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A's make history with anthem on Pride Night

OAKLAND -- An email from Billy Beane to Billy Bean helped lead to a historic Pride Night at the Coliseum on Wednesday, in which opera singer Breanna Sinclaire became the first transgender woman to sing the national anthem at a professional sporting event.

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When Bean -- Major League Baseball's Ambassador for Inclusion and one of two players in MLB history to come out as gay -- got his current job, Beane, the A's general manager, emailed him and said he wanted him to speak to the team in Spring Training.

Bean did so, and he met the team again at the Coliseum on Wednesday. He spoke with A's front office employees and players, telling them just how historic the night was.

"I explained to them how today is a perfect win for this organization and for baseball," Bean said. "Nobody's expecting them to be experts or understand fully the magnitude of having a transgender person sing the national anthem."

The other MLB player to come out as gay is former A's outfielder Glenn Burke. Burke's brother, Sidney Burke, threw out the first pitch Wednesday. Fans received rainbow flags and showed their support.

Bean, who sported a rainbow A's button of his own, retired from baseball early because he felt like he didn't belong. He buried his secret and was afraid to tell his family.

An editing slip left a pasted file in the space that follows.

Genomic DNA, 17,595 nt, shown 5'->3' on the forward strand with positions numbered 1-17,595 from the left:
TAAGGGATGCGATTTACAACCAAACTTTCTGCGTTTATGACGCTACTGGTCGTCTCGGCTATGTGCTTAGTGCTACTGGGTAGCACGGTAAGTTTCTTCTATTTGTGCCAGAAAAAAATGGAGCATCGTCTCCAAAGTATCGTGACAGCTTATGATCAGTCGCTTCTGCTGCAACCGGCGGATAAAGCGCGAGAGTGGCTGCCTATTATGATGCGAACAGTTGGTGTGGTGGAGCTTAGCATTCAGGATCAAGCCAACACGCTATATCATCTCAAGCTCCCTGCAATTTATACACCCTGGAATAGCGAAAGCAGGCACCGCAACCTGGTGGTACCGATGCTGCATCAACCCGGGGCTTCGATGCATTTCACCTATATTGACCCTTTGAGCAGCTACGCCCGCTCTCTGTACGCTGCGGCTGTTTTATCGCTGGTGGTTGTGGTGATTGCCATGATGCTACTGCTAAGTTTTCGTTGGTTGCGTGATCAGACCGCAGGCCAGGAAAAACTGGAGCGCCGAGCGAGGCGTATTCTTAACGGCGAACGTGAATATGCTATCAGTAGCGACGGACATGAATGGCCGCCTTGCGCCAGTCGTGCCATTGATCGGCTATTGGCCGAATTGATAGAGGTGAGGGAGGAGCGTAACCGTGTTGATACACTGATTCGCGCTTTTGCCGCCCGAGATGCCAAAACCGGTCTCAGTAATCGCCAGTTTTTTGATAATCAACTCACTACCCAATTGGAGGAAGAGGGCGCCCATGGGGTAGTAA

"It's ironic that my mom said it was harder for them to accept that I wasn't a baseball player than it was for them to find out I was gay," Bean said. "They loved that so much, and it was like a knife in my heart."

Bean doesn't try to convince players to change the way they think about the LGBT community. His goal is to make sure they appreciate the privilege they have to be baseball players, and he tries to help them raise their children as leaders, not bullies.

He said he isn't waiting for one player to come out and "have the weight of the world thrown on his shoulders." Bean never pressures anyone. He simply does everything he can to make progress and benefit the LGBT community.

Eireann Dolan, the girlfriend of A's pitcher Sean Doolittle, is doing the same. When the A's announced Pride Night, there was a negative reaction from some fans. Dolan bought their tickets and donated them, raising over $35,000 and purchasing 875 tickets for kids to Wednesday's game.

"It was a wave of support that we could not have anticipated, and we couldn't be happier," Dolan said.

Worth noting

• A's switch-pitcher Pat Venditte, who is on the disabled list with a strained right shoulder, said there is no definitive date for his return to the club. He is not experiencing pain anymore, but he has not started playing catch.

Venditte said he was in serious pain Thursday after suffering the injury in the fifth inning of the A's 5-4 win over the Rangers last Wednesday. In 2012, when he tore the labrum in his right shoulder, he tried to just pitch with his left, but that didn't help and he needed surgery.

Video: [email protected]: Venditte pitches 2 1/3 scoreless frames

"I understand why everyone wonders why a switch-pitcher isn't pitching left-handed," Venditte said, "but there's so much more that goes into it."

• A's manager Bob Melvin congratulated the Golden State Warriors on winning the NBA championship Tuesday night. Melvin has been a Warriors fan for years, and he watched the second half of Game 6 at home after getting off the plane back from San Diego.

"Pretty remarkable," Melvin said. "It has to go down as one of the great NBA seasons of all-time."

• First baseman Ike Davis (quad) played for Triple-A Nashville on Wednesday.

• Right-hander Edward Mujica (thumb) will start for Class A Stockton on Thursday and may rejoin the club soon.

• Right-hander Taylor Thompson (shoulder) threw a 20-pitch bullpen session Tuesday in Arizona.

Trevor Hass is an associate reporter for
Read More: Oakland Athletics, Pat Venditte